The idea for Frogtown Farm came from a handful of longtime neighborhood residents, and community involvement is something the farm aims to continue every step of the way. “Community is really the core of who we are and what we value,” Roob says.  

She hopes the result will be a “community place, a place to gather, to learn, to work, to play, and to share knowledge and, of course, food,” she says. “We really need the wisdom and diverse perspectives of the Frogtown community to build that place.”  

Source: Betsy Schaefer Roob, Frogtown Farm and Park 
Writer: Anna Pratt 

St. Paul parks enter into development plan with Frogtown Gardens and Farms

In April, the St. Paul City Council gave the go-ahead to the parks department to enter into a development agreement with Frogtown Gardens.

The agreement lays out the next steps to make the five-acre urban agriculture demonstration site a reality. Frogtown Gardens “will encourage residents to start their own backyard gardens and will promote healthier eating habits,” a prepared statement reads.

The land for the garden once belonged to the Wilder Foundation, which has since moved its offices. St. Paul is working with the Trust for Public Land to acquire the property this year, according to St. Paul information. In the meantime, the trust is trying to raise the $3.45 million needed to buy the land and to jumpstart development and programming.

Mike Hahm, who leads the parks department, says the development agreement with Frogtown Gardens helps flesh out those details. “It’s the next important step to bring this thing to life,” he says. Frogtown Gardens speaks directly to a need for parkland in the neighborhood, a need that the parks department identified a while ago.

As a part of the project, more than half of the property will become public parkland. “We’re super excited about the project. It hits on so many priority issues for Frogtown and St. Paul as a community,” Hahm says. It goes without saying, he adds, that parkland “is important for the community for so many reasons.” Parkland contributes to sustainability and livability, both of which are big goals for the city, he says.

Another part of the acreage will be used for growing fruits and vegetables. “The city is facilitating the partnership between the Frogtown Gardens group and the public, which will own the land,” he says.

Frogtown Gardens is an example of a community-driven effort. “It was the community that raised its hand repeatedly and said it had a vision for this property as a park and an urban agricultural center,” Hahm says, adding, “It caught the attention of various officials and captured the imagination of others in the community.”


Source: Mike Hahm, director, St. Paul Parks
Writer: Anna Pratt

With $3,000 in startup funds, Our Village Gardens helps transform a former brownfield site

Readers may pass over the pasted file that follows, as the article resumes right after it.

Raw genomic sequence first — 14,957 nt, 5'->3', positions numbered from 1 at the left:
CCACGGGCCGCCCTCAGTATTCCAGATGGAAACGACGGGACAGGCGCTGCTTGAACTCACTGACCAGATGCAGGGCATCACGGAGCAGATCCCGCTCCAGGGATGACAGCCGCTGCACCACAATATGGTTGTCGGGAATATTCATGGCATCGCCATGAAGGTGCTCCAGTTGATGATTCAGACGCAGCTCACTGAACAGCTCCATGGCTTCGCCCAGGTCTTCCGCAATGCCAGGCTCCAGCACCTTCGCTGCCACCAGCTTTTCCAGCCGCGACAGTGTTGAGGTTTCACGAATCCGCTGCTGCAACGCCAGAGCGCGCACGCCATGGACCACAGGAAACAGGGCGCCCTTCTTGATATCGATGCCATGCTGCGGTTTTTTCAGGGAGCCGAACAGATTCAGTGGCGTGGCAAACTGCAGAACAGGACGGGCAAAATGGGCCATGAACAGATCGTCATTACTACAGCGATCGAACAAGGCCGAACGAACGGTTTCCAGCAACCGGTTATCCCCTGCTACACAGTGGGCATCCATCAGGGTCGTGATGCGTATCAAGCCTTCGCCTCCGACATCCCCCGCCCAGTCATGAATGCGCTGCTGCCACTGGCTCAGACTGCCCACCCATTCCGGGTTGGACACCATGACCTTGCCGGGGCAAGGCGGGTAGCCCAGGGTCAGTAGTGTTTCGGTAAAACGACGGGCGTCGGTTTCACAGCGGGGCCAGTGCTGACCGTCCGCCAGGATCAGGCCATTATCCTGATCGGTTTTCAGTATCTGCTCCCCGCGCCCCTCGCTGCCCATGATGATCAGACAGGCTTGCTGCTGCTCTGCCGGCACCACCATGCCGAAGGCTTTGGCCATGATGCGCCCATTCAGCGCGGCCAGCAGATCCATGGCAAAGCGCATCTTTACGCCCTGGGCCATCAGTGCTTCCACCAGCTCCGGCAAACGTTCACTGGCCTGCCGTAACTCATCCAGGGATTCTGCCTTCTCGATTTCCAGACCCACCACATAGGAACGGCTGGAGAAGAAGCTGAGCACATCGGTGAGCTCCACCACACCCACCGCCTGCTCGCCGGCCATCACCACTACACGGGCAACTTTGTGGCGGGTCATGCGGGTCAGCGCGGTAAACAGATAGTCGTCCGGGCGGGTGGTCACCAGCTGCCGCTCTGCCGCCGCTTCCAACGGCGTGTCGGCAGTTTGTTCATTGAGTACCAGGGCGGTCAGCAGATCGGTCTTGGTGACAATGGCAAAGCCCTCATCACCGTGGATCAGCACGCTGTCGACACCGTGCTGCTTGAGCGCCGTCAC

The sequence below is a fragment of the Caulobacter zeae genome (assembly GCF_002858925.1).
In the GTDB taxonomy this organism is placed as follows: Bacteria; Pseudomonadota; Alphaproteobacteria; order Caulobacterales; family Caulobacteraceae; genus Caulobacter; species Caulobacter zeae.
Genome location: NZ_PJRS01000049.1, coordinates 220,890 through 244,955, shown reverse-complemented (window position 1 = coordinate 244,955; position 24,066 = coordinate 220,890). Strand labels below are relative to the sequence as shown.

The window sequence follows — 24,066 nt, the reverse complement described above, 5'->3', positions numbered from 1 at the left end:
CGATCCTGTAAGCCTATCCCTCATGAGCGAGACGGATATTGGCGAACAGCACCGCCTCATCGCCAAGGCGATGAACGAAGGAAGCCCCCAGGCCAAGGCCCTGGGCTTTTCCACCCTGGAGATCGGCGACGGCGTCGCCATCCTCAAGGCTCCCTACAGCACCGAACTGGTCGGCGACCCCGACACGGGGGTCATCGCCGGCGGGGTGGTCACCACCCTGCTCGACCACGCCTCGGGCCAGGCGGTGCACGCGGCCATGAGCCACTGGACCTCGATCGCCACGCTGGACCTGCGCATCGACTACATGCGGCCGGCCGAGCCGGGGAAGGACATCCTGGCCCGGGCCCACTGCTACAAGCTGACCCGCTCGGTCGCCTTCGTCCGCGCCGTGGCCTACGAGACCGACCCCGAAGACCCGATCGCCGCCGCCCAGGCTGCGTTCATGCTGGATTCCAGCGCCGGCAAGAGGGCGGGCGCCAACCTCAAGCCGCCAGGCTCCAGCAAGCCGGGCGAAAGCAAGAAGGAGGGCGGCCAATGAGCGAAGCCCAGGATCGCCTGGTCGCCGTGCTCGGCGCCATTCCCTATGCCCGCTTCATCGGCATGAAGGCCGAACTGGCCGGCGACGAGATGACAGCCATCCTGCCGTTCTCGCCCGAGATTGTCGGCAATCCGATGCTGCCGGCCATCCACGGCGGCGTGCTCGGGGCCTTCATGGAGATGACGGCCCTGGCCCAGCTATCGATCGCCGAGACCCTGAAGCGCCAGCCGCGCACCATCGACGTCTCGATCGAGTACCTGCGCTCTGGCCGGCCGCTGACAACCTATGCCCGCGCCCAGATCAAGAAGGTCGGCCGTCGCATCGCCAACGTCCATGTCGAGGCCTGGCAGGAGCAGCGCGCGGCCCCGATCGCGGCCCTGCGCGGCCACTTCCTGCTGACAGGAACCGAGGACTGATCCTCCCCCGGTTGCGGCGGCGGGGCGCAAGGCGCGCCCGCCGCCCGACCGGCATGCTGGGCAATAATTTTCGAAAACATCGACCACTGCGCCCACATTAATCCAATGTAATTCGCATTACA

This spring, Frogtown Gardens got to work on a new community garden at a former brownfield site in St. Paul’s Frogtown neighborhood.

It took $3,000 to set up the 30-plot community garden, called Our Village Gardens, according to Patricia Ohmans, who is a spokesperson for Frogtown Gardens.  

Frogtown Gardens is a nonprofit organization that’s in the process of establishing a demonstration farm park and sanctuary in the neighborhood.

Financial support for the water, materials, compost, and mulch at Our Village Gardens came from Terry and Margie Commerford, who own the land, she explains. The couple runs the River of Goods home decor shop and Terrybear Urns and Memorials out of a new development on the site.

A combination of neighborhood volunteers and employees of the Commerfords’ businesses cultivate the plots, she says.   

The gardeners are a diverse group, including Hmong, Somalis, Latinos, Vietnamese, African Americans, European Americans and others. “There's lots of energy and cross-pollination among them,” Ohmans says.

“We still need to do a lot of beautification around the communal spaces of the garden,” including the butterfly garden, rose border, and raspberries, “but the garden is already a great success and a truly diverse stomping ground.”  

Frogtown Gardens also sponsors Amir's Garden, a permaculture demonstration garden on a vacant, privately owned lot, along with the Pop-Up Tree Park, which is a temporary tree nursery on a city-owned lot in the neighborhood.

Amir's Garden's excess produce will go to the local food shelf, according to Ohmans.

“We are also closely tracking the production of that garden, to get a sense of how much food can actually be grown on a household lot,” she adds.


Source: Patricia Ohmans, Frogtown Farms
Writer: Anna Pratt

Little Mekong brand helps draw people to the Central Corridor

In recognition of the unique Asian businesses and other cultural institutions along University Avenue in St. Paul from Galtier to Mackubin streets, the area is being branded as Little Mekong.